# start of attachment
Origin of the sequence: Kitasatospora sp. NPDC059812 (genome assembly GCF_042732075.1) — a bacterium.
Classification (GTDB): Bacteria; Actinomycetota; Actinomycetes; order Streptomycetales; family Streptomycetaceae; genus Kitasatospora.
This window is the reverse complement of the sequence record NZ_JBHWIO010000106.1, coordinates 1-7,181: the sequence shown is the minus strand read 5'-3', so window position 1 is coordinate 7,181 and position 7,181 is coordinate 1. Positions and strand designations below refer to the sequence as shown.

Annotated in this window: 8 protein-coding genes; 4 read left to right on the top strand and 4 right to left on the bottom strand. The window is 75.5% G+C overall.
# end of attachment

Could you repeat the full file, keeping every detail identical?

Origin of the sequence: Kitasatospora sp. NPDC059812 (genome assembly GCF_042732075.1) — a bacterium.
Classification (GTDB): Bacteria; Actinomycetota; Actinomycetes; order Streptomycetales; family Streptomycetaceae; genus Kitasatospora.
This window is the reverse complement of the sequence record NZ_JBHWIO010000106.1, coordinates 1-7,181: the sequence shown is the minus strand read 5'-3', so window position 1 is coordinate 7,181 and position 7,181 is coordinate 1. Positions and strand designations below refer to the sequence as shown.

Annotated in this window: 8 protein-coding genes; 4 read left to right on the top strand and 4 right to left on the bottom strand. The window is 75.5% G+C overall.